Many employers have used guestworker programs to avoid hiring U.S. workers, or have replaced their existing workforce with guestworkers after first forcing U.S. workers to train their guestworker replacements as a condition of their severance packages. Employers substitute guestworkers for Americans because guestworkers can be legally paid tens of thousands of dollars less than similarly skilled U.S. workers. Young foreign workers in the country on J-1 “cultural exchange” visas have been mistreated and forced to live in filthy basements while being paid $1 an hour, and even coerced into “sex slavery.” The exploitation inherent in all of these guestworker programs is a feature of them, not a bug.
While these workers are from a variety of countries, a significant number of those who receive nonimmigrant visas are from Asian and Pacific regions.
How does Bernie want to fix this?
Bernie doesn’t want to end guestworker programs, he wants to stop businesses from exploiting international workers by rewarding companies who are following the law and cracking down on those that don’t. In 2007, he cosponsored the H-1B and L-1 Visa Fraud and Abuse Prevention Act, which would increase protections for workers, close loopholes allowing companies to skirt regulations, and impose harsher penalties for violations of the law.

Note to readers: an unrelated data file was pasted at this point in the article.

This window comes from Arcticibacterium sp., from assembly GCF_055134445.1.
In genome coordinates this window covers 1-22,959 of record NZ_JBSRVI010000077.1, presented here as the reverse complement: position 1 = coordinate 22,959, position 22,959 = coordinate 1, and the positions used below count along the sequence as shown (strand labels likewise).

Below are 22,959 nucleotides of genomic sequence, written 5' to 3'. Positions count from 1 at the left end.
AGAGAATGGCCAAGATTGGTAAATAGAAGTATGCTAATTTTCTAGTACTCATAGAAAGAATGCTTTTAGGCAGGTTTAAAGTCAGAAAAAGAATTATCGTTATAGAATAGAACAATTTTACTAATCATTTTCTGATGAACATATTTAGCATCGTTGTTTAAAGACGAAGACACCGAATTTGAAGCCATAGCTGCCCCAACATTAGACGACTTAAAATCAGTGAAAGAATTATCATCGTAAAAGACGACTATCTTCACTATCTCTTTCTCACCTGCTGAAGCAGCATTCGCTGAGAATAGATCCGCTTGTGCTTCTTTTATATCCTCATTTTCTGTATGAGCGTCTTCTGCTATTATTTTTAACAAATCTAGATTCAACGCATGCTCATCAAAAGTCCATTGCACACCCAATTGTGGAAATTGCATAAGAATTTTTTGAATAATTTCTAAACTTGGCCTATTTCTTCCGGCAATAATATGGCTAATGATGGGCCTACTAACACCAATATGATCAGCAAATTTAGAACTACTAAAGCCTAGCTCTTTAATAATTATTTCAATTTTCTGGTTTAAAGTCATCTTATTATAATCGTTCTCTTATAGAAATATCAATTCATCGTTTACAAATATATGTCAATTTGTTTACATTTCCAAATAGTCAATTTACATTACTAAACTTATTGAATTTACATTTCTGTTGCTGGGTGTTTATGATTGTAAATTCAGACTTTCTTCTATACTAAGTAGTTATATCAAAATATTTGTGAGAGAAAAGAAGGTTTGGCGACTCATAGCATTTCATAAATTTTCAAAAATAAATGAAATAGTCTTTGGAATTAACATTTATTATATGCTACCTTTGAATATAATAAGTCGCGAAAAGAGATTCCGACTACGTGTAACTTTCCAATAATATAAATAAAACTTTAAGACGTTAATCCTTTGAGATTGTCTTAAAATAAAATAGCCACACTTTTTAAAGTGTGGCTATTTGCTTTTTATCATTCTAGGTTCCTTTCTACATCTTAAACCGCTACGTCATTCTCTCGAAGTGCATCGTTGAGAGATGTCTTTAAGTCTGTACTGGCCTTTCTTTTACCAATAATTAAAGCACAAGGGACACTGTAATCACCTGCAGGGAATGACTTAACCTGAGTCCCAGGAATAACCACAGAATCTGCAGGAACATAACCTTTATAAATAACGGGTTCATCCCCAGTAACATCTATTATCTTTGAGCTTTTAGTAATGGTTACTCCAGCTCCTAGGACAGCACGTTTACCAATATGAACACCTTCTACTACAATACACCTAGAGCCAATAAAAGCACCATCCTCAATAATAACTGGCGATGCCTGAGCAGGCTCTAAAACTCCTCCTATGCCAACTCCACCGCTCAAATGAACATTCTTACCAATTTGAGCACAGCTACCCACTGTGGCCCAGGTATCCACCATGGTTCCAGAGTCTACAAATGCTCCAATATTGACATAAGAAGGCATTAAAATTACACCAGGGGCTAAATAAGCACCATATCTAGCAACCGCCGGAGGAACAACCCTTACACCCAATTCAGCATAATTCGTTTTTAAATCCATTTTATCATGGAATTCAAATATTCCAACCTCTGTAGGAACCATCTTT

In 2010, Bernie introduced the Increasing American Wages and Benefits Act which would prevent companies from hiring recruiters who travel to foreign countries to seek, coerce, and commit fraud against potential workers.
Proponents of new visa policies claim the visa program attracts and retains the “best and brightest” immigrants in the Science, Technology, Engineering, and Math (STEM) fields with the goal of providing them with permanent residency. However, data shows that the top ten users of the H-1B guest worker program are all offshore outsourcing firms. As Bernie pointed out in 2015, “these firms are responsible for shipping large numbers of American information technology jobs to India and other countries.”